Come with us, dear reader, on a journey through time and space. Well, just time actually. And geography. We wonder: how would some of the world’s cruise destinations look if those ancient battles and politics had gone very differently? What kind of places would we be cruising to today?
For our first look at alternate histories in popular destinations, we’ll focus on cruises to France – and what could have happened, in a Marty McFly fashion, if a certain folk heroine didn’t come forward to fight.
It’s the early 1400s. Kings and noblemen ride through the land to the sound of clopping coconut shells, if Monty Python are to be believed. These weren’t the best years for Anglo-French relations, since we were engaged in brutal, bloody conflict over the French throne. The Hundred Years’ War had taken its toll on the French, and it was only the miraculous appearance of a teenage girl on the battlefield, a certain Miss of Arc, who helped to inspire the French armies and turn around their fortunes. After decades of conflict that blew holes in the French national identity, suddenly a girl appeared and claimed God was behind her and behind France, and she started saying things like this:
“Of the love or hatred God has for the English, I know nothing, but I do know that they will all be thrown out of France, except those who die there.”
Although she wore armour on the battlefield, Jeanne had a reputation for not wearing a helmet – a common thing for military leaders to do at the time, essentially because it was easier to see the battle (and spit rabid insults at the people invading your home soil). If she hadn’t worn her headgear during the Battle of Jargeau, however, the war could have gone very differently. With the French forces falling back from the town, Jeanne took up the flag and rallied the troops to lead an assault on the walls. Scaling the siege ladder to the top of the wall, Jeanne took a stone projectile to the head, which could very easily have martyred her much sooner.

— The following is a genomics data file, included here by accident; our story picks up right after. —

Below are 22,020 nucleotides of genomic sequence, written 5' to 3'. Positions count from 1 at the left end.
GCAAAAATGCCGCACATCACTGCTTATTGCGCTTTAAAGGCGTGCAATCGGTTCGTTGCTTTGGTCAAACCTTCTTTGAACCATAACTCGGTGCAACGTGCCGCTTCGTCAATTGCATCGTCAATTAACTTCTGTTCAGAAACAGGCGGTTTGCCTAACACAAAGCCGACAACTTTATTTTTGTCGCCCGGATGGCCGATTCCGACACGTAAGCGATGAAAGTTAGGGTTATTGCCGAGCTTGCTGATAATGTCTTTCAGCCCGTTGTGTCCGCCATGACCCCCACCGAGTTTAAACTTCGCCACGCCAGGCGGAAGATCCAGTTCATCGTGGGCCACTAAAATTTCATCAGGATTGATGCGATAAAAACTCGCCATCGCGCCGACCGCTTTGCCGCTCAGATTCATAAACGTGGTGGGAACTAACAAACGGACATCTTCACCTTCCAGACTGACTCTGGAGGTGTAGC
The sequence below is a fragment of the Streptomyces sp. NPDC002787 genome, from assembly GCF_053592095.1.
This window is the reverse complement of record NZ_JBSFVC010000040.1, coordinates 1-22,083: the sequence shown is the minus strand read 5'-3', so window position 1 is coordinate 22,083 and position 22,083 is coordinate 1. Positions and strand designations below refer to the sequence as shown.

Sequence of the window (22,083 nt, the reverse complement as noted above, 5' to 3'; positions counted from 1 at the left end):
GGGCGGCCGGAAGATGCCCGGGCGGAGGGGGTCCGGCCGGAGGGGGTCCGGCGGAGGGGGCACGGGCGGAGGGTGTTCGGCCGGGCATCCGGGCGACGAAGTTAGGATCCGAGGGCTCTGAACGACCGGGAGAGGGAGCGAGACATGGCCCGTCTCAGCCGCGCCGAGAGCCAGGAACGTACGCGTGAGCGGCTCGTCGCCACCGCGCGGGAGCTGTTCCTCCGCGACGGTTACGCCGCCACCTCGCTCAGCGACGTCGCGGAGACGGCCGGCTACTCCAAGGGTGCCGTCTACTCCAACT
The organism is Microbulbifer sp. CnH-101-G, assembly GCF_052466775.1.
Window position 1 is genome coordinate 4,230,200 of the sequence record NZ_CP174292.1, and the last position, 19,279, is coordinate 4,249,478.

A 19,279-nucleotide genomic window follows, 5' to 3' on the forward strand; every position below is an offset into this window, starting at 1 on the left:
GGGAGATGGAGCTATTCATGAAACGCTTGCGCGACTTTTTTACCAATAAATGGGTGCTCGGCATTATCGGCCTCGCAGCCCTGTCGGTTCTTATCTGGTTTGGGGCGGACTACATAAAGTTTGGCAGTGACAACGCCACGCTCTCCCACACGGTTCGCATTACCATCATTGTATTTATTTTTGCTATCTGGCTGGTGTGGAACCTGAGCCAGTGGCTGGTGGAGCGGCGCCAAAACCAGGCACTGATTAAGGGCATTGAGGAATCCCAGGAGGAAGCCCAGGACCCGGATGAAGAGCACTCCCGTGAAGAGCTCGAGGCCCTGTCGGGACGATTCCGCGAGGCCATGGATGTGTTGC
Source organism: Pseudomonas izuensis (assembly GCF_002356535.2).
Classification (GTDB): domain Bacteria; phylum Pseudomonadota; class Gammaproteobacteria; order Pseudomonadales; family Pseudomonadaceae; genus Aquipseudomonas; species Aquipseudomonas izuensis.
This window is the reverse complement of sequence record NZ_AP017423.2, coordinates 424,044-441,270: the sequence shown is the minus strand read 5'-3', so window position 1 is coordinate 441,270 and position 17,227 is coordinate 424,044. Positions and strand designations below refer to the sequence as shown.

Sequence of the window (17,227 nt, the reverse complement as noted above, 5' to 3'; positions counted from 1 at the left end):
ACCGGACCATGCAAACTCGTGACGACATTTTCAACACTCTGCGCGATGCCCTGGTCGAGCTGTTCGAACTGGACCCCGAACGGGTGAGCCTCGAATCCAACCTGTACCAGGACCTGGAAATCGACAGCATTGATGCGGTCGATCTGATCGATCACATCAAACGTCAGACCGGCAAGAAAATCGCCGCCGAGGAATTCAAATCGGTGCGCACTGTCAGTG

If Jeanne d’Arc fell at Jargeau, the forces she captained may never have won back the Loire River. The English would have had a strong foothold, maybe enough to win the war, and may never have been fully dislodged from the country. And today, rather than a wine trip in Bordeaux on cruises to France you could be sampling English ales and ciders in the sunny orchards of southern France. There may have been no French Revolution, and with France as a British territory King George III of England could have had double the forces to pitch against the American Patriots during the War of Independence. And though the Americans may still have won their independence, an English-held France probably wouldn’t have gifted the Statue of Liberty to the New York skyline.
Cruises to France often travel to the port of Le Havre, for Paris. A shore excursion in an alternate, anglicised Paris could reveal the Arch of Triumph, premium steak and chips in age-old British pubs, and The Franco-British Museum in place of the Louvre – and hence The Da Vinci Code may never have existed. We could have seen the cast-iron Brunel Tower take the place of Eiffel’s in the heart of the city, photographed by tourists and looked on from a distance by so many of the world’s fiancées-to-be. Without a distinctly French France there would be no French cuisine as we know it. There may even have been no standard metric system, or perhaps it may have come much later – and we could have been left measuring everything in bushels, cloves, hands, nails, noggins, minims and scruples. Thank you France, for the metric system. Just… thank you.
In a France where the English had won there would have been no Amélie; no Misérables, no Little Prince and no Monté Cristo. There would be no Regrette Rien, no Paul Gauguin, and no Jacques Cousteau diving beneath the ocean waves. Cruises to Corsica would have no landmarks of Napoleon, and the French Caribbean wouldn’t have been French at all. So all we can say is, vive Jeanne, and vive la France!
Second article image courtesy of P. Svendsen.